Tucson Unified School District denies allegations in a widely viewed TikTok video that a school assigned a paraprofessional with lack of proper qualifications to substitute teach a special education class.
The person who recorded the TikTok video, identified only as Jay, said he was a paraprofessional at a TUSD school who was assigned to cover a special education class when the teacher was absent, despite not being a certified teacher nor having accreditations to substitute teach that class.
TUSD Superintendent Gabriel Trujillo said that isn’t true and that the person in the video was never asked to serve as substitute.
“At no point was this person identified as Jay asked to provide substitute teacher coverage to any class,” Trujillo wrote in an emailed statement. “This paraprofessional, Jay, was assigned to this Special Education teacher’s classroom along with the six students and at no point was unsupervised or asked to provide teacher of record duties for these students.”
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Trujillo said he did not have the paraprofessional’s full name. The person did not respond to the Star’s request for comment.
In the March 15 TikTok, which had garnered more than 1.2 million views by Thursday afternoon, the paraprofessional stated it was his second day substituting in a special education class.
He said the teacher had given prior notification they would be absent that day, but the school didn’t contact a substitute teacher to fill in.
“They still didn’t get a sub ‘cause they know that they can rely on us,” the paraprofessional said in the video. “These kids are nonverbal. They can’t tell their parents if they don’t have a teacher, and so they get away with it.”
“Y’all need to look into TUSD ‘cause this is happening everywhere,” he said. “This is a human rights violation and no one’s talking about it ‘cause these kids can’t advocate for themselves.”
According to information provided by the district, the paraprofessional had been working at Roberts Naylor K-8 School for about four weeks.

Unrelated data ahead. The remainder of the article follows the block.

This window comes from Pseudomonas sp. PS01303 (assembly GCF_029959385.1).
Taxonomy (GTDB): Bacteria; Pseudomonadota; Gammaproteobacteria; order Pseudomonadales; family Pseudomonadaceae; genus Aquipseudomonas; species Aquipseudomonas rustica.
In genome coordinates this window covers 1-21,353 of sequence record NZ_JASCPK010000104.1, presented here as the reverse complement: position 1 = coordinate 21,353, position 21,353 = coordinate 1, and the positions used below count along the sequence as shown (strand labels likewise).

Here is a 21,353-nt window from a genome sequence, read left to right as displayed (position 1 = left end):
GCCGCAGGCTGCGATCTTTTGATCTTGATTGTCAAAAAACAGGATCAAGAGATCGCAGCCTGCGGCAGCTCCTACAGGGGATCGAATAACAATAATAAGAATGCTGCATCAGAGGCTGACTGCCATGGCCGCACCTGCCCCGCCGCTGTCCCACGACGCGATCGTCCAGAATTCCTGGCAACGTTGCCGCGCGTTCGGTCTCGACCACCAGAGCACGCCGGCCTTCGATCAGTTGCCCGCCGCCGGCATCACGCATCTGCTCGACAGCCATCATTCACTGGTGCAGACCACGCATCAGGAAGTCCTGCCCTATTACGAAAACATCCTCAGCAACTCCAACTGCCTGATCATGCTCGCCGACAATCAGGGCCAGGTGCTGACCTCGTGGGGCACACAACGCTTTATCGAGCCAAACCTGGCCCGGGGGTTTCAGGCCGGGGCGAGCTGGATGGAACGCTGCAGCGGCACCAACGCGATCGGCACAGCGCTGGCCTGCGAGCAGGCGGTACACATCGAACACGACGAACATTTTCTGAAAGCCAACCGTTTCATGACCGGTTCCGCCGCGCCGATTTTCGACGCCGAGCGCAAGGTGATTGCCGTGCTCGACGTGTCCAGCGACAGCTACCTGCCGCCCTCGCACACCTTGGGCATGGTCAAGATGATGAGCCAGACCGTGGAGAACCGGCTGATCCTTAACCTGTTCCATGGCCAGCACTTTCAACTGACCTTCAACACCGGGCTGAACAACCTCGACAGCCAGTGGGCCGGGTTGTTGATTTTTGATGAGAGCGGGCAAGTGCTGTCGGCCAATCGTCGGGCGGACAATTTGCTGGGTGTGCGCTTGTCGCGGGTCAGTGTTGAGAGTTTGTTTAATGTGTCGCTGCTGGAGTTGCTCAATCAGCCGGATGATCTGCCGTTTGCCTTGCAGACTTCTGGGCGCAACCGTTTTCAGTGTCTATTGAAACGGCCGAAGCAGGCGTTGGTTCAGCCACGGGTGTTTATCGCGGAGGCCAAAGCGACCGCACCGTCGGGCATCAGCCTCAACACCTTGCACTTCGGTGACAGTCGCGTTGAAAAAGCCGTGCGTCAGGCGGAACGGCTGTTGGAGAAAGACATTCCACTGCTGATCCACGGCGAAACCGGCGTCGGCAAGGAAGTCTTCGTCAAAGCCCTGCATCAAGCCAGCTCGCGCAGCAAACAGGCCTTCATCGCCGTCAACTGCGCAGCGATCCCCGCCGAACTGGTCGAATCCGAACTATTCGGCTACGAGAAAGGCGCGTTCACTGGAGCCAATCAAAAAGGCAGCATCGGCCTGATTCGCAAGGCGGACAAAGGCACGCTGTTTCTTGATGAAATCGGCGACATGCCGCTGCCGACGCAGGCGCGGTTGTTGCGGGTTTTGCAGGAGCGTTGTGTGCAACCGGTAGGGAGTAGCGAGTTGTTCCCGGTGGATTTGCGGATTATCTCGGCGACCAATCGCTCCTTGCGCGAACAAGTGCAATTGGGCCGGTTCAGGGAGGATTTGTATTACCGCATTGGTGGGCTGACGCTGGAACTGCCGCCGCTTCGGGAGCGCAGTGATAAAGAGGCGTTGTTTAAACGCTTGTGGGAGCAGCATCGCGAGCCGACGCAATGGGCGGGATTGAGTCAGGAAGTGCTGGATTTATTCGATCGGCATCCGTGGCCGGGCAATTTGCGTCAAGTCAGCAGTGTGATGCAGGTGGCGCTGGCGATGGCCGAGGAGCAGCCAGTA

Sabrina Salmon, the district’s senior director of Exceptional Education, said the school has two special education classes. When one of the special education teachers was absent, Salmon said, the principal combined the two classes to support students with one certified teacher and paraprofessionals.
That meant the special education teacher was in charge of a larger, combined class, originally one class with seven students and the other with six. There were paraprofessionals assigned to support that combined group, including Jay, she said.
Salmon said the district’s policy for handling teacher absences in special education classes is to provide substitute teachers, combine classes, or assign certified staff to cover those absences. The district also reaches out to contract companies to support staffing needs.
“TUSD does not assign paraprofessionals to cover classes without the support of a teacher. We assign other certified staff on that campus, central Ex Ed certified staff, or a contract teacher to cover absences,” Salmon said.
“Paraprofessionals support students under the guidance of certified teachers,” she added.
She said Jay was hired as a contractor, but “due to recent developments regarding inaccurate information shared during the application process, this individual is no longer employed with the contract company.”
Jay also said on the video that, if the school receives federal funding, then there must be a special education teacher in the classroom — a statement Trujillo said also is not true.
“An exceptional education student’s Individualized Educational Program (IEP) determines the qualifications of the professionals delivering education and related services to the student,” Trujillo said. “Whether a school receives federal funding or not has nothing to do with the school’s legal obligation to fulfill the requirements of a special education student’s IEP.”
Have any questions or news tips about K-12 education in Southern Arizona? Contact reporter Genesis Lara at email@example.com